Summary: Throughout the ages God has used outstanding men and women to accomplish his purposes in the world. Today we are going to study one of those individuals, the apostle Paul.
A Man Called Paul
Throughout the ages God has used outstanding men and women to accomplish his purposes in the world. Today we are going to study one of those individuals, the apostle Paul. We will notice that God used Paul’s remarkable gifts and abilities for his own purposes. And we will consider what that means with respect to our own gifts and abilities. Let’s read Romans 1:1:
1 Paul, a servant of Christ Jesus, called to be an apostle and set apart for the gospel of God. (Romans 1:1)
When you and I write a letter, we generally use a format that includes the date, name and address of the recipient, salutation, greeting, main body, conclusion, and finally our signature.
In the first-century world, they also had a letter-writing format. Typically, it first included the name of the sender, then the name of the recipient. This was followed by a greeting, main body, and conclusion. Sometimes the greeting was inserted between the name of the sender and the name of the recipient. The “envelope” of the letter consisted of the name of the sender, the greeting, and the name of the recipient.
The apostle Paul wrote his letter to the Romans in the conventional first-century way: sender, greetings, recipient, main body, and conclusion.
The “envelope” of Paul’s letter to the Romans is the first seven verses of Romans 1, and is an integral part of his letter. What is interesting about Paul’s “envelope” is that it has theological content at every point.
But before we even get in to the “envelope” of Paul’s letter to the Romans, I want us to learn something about the author of the letter to the Romans, a man called Paul. Paul, the author of the letter to the Romans, was a remarkable man, and he was used by God in a remarkable way.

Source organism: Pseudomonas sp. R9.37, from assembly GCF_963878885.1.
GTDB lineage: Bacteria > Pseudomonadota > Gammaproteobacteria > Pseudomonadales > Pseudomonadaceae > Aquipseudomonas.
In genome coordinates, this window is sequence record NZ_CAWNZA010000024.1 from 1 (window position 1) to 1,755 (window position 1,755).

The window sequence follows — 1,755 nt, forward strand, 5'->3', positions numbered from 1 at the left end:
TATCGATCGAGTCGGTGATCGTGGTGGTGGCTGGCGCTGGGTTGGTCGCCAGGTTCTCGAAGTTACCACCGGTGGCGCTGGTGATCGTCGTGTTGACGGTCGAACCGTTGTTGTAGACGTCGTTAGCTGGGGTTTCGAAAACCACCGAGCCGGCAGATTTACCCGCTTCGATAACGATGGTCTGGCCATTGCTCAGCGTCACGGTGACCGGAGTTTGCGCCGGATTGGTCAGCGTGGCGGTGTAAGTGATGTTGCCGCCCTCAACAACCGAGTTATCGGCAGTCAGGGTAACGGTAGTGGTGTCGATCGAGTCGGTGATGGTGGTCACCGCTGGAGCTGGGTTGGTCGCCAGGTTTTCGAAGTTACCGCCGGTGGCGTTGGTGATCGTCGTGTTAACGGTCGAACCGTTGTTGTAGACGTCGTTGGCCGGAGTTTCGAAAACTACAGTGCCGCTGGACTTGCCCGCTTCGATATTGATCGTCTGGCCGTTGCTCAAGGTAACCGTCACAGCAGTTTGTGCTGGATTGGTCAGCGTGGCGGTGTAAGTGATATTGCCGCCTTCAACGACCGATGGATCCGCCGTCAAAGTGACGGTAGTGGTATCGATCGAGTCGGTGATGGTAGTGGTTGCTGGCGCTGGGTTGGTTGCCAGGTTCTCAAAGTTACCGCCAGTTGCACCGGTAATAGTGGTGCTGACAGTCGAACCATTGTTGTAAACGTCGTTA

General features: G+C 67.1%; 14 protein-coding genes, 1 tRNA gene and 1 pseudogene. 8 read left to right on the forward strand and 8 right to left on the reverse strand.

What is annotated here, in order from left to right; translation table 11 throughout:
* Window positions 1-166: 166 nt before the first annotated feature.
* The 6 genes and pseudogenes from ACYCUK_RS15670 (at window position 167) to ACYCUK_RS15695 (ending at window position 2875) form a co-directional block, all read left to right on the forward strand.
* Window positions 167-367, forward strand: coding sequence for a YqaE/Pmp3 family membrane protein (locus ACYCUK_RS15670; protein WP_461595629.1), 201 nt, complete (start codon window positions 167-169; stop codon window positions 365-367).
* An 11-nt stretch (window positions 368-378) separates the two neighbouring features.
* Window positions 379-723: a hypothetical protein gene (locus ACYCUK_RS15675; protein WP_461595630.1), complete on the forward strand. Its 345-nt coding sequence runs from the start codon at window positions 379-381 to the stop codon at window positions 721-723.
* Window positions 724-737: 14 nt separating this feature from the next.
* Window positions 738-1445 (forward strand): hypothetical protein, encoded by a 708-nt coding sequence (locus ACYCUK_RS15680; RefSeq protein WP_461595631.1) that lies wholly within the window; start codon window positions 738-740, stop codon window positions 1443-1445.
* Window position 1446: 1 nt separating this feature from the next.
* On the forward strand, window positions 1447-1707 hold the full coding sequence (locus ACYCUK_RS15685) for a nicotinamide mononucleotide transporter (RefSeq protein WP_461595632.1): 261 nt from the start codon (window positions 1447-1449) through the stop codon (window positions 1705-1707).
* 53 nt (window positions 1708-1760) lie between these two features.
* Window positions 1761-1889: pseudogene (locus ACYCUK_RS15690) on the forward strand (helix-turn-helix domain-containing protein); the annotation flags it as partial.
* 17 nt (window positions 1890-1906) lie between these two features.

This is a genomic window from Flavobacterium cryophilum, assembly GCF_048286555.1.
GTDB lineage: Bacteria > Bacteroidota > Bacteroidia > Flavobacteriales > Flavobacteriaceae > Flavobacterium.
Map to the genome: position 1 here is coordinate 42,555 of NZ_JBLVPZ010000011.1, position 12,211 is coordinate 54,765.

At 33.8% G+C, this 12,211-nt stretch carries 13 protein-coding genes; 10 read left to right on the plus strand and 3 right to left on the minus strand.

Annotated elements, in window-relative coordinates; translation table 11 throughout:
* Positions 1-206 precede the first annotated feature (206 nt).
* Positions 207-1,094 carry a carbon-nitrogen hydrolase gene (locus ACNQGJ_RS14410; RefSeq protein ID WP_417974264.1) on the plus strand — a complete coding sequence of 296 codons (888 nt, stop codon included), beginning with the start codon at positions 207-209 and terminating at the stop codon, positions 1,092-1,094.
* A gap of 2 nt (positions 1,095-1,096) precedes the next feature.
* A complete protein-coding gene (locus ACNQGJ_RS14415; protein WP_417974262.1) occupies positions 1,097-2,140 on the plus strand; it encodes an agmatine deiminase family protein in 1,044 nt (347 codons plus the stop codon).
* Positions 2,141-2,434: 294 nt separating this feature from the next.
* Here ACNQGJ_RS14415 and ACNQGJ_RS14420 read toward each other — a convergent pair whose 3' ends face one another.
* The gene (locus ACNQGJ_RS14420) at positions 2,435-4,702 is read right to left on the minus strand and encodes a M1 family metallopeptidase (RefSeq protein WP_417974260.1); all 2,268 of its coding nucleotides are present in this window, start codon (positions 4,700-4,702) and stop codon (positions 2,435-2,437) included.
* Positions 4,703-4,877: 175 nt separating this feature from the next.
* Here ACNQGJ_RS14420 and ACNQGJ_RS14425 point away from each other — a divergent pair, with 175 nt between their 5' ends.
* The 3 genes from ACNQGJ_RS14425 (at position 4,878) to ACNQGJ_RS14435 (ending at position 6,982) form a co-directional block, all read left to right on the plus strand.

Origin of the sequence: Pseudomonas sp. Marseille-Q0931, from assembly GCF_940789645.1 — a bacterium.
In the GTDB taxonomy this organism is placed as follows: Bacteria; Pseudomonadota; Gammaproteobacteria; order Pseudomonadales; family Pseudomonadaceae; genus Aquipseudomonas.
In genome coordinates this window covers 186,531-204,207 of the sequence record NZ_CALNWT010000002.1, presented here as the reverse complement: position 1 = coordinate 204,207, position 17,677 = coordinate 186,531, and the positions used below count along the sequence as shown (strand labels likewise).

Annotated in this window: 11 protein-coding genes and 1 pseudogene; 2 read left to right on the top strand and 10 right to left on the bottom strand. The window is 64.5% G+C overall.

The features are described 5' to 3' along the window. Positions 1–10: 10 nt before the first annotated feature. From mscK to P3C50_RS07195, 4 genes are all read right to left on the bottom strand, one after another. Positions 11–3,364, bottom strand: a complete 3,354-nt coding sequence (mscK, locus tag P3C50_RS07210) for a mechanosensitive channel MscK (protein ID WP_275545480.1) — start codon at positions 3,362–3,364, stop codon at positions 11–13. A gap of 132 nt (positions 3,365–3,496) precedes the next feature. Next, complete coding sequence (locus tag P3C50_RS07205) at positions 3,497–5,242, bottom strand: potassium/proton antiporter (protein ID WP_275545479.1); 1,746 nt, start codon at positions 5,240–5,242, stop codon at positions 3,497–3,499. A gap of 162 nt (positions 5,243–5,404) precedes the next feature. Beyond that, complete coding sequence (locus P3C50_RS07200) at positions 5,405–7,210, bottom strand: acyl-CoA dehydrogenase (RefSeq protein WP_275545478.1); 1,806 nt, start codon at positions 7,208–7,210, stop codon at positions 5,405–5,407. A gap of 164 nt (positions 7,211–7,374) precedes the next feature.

So, briefly, what do the Scriptures teach us about Paul?
I. Paul’s Background
First, notice Paul’s background.
Paul was a rigid, fanatical, nationalistic Jew. He hated the Lord Jesus Christ and everything connected with him, and regarded him as a blasphemer.
As a young man, Paul, then known as Saul, tried to destroy the Christian Church. In Jerusalem he went from house to house, dragged off men and women and put them in prison (Acts 2:3). Still “breathing out murderous threats against the Lord’s disciples,” he obtained permission from the high priest to go to Damascus in order to exterminate the fledgling church there (Acts 9:1-2).
On the road to Damascus Paul encountered the risen Lord Jesus Christ (Acts 9:3-6), and he was converted to Christ. His life was totally transformed, and he became the mighty defender of the Christian faith and apostle to the Gentiles.
Now let’s take a closer look at this because we cannot but be impressed by the marvelous way in which God prepared this particular man for his particular task. What else do we know about Paul?
Paul was endowed with unusual and exceptional natural gifts and abilities. There is no question about that. It is something that comes out everywhere in all of his letters, and also in what we are told about him in the book of Acts. Paul was undoubtedly one of the great minds, not only of the Church, but also, of the world. This is something that is acknowledged even by non-Christians.
Martyn Lloyd-Jones says that towards the end of World War II a series of lectures was given in London on the “The Master Minds of the Ages.” It was a secular society that arranged the lectures, but in the list of master minds was the apostle Paul, because they had to admit that he was one of the master minds of the ages.
Paul’s great mind is something that comes out very clearly in everything he does. You cannot help noticing his tremendous reasoning power, his logic, his arguments, the way in which he marshals his evidence and facts, and then presents them. He was a most amazing man if you look at him from a natural stand-point and consider the incredible natural gifts and abilities which he had.
But in addition to that, notice his birth, his upbringing and his training. Notice how God was preparing Paul for the great task to which he had appointed him.
A. As a Jew
First and foremost, Paul was a Jew.
He has told us all about that—“circumcised on the eighth day, of the people of Israel, of the tribe of Benjamin, a Hebrew of the Hebrews” (Philippians 3:5), and so on.
Yes, but not only that; he was also trained as a Pharisee. Paul had the privilege of sitting at the feet of Gamaliel, the greatest teacher among the Pharisees. And there, under that superior teaching, he himself became an expert on Jewish law, at least is it was taught and interpreted by the Pharisees (Philippians 3:5b). Paul tells us that he excelled above all others. He obviously came out as the top student in all his classes, earning the equivalent of two Ph.D. degrees. He was a Pharisee of the Pharisees, an expert in the Jewish understanding and interpretation of the law of God.